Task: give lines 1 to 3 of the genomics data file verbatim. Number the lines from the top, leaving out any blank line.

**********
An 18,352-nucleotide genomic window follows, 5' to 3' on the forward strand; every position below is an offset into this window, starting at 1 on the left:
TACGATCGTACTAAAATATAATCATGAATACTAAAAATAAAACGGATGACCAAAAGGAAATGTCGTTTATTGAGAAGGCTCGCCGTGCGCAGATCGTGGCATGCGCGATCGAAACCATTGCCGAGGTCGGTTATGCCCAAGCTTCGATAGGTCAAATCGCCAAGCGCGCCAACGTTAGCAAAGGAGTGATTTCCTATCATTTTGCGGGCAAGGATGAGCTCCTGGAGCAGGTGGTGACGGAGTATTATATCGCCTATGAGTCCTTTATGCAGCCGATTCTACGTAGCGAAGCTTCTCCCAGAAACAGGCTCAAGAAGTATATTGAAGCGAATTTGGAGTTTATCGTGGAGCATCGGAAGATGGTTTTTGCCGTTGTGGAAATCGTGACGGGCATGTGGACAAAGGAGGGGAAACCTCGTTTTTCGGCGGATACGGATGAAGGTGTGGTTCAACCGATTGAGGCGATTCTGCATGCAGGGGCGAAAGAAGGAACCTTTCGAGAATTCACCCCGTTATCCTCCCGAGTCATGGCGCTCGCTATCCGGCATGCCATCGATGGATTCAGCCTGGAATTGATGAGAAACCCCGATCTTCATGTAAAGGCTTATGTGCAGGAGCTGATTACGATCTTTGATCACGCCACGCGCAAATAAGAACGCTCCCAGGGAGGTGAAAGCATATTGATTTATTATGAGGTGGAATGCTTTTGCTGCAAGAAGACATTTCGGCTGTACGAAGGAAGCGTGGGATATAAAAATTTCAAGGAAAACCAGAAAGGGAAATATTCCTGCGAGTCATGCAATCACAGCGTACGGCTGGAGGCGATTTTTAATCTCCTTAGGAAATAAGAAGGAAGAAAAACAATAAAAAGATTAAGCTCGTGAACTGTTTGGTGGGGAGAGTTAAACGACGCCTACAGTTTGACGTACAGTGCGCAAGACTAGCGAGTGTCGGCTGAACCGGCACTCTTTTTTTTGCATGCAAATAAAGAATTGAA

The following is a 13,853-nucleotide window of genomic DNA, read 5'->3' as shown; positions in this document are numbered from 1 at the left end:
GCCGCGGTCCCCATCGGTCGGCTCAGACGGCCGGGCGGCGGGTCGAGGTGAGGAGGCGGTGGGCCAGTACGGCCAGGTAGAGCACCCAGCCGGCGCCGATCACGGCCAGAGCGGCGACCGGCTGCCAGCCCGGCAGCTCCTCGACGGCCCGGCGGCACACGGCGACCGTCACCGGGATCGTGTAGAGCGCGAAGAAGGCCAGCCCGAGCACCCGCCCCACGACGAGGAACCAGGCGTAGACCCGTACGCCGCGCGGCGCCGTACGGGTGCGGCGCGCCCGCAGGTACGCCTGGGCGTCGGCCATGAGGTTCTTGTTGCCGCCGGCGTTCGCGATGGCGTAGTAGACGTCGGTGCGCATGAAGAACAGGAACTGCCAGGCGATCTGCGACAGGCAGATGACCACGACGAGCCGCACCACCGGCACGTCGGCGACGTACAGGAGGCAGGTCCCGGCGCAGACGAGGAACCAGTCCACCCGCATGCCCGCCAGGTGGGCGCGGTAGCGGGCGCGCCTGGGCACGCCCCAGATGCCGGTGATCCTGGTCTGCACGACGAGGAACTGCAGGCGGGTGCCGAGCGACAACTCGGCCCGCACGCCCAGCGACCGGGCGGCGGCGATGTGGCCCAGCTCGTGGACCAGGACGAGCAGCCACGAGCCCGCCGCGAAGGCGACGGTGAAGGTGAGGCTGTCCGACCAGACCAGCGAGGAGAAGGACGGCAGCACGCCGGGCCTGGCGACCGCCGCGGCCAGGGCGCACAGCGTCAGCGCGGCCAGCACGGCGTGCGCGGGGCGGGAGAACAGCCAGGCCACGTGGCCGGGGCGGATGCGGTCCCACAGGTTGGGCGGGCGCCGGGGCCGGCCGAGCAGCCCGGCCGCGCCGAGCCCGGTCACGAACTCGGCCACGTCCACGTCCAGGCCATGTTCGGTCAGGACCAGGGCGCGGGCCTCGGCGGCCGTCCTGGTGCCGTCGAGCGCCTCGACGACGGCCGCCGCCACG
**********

An 18,352-nucleotide genomic window follows, 5' to 3' on the forward strand; every position below is an offset into this window, starting at 1 on the left:
TACGATCGTACTAAAATATAATCATGAATACTAAAAATAAAACGGATGACCAAAAGGAAATGTCGTTTATTGAGAAGGCTCGCCGTGCGCAGATCGTGGCATGCGCGATCGAAACCATTGCCGAGGTCGGTTATGCCCAAGCTTCGATAGGTCAAATCGCCAAGCGCGCCAACGTTAGCAAAGGAGTGATTTCCTATCATTTTGCGGGCAAGGATGAGCTCCTGGAGCAGGTGGTGACGGAGTATTATATCGCCTATGAGTCCTTTATGCAGCCGATTCTACGTAGCGAAGCTTCTCCCAGAAACAGGCTCAAGAAGTATATTGAAGCGAATTTGGAGTTTATCGTGGAGCATCGGAAGATGGTTTTTGCCGTTGTGGAAATCGTGACGGGCATGTGGACAAAGGAGGGGAAACCTCGTTTTTCGGCGGATACGGATGAAGGTGTGGTTCAACCGATTGAGGCGATTCTGCATGCAGGGGCGAAAGAAGGAACCTTTCGAGAATTCACCCCGTTATCCTCCCGAGTCATGGCGCTCGCTATCCGGCATGCCATCGATGGATTCAGCCTGGAATTGATGAGAAACCCCGATCTTCATGTAAAGGCTTATGTGCAGGAGCTGATTACGATCTTTGATCACGCCACGCGCAAATAAGAACGCTCCCAGGGAGGTGAAAGCATATTGATTTATTATGAGGTGGAATGCTTTTGCTGCAAGAAGACATTTCGGCTGTACGAAGGAAGCGTGGGATATAAAAATTTCAAGGAAAACCAGAAAGGGAAATATTCCTGCGAGTCATGCAATCACAGCGTACGGCTGGAGGCGATTTTTAATCTCCTTAGGAAATAAGAAGGAAGAAAAACAATAAAAAGATTAAGCTCGTGAACTGTTTGGTGGGGAGAGTTAAACGACGCCTACAGTTTGACGTACAGTGCGCAAGACTAGCGAGTGTCGGCTGAACCGGCACTCTTTTTTTTGCATGCAAATAAAGAATTGAA

The following is a 13,853-nucleotide window of genomic DNA, read 5'->3' as shown; positions in this document are numbered from 1 at the left end: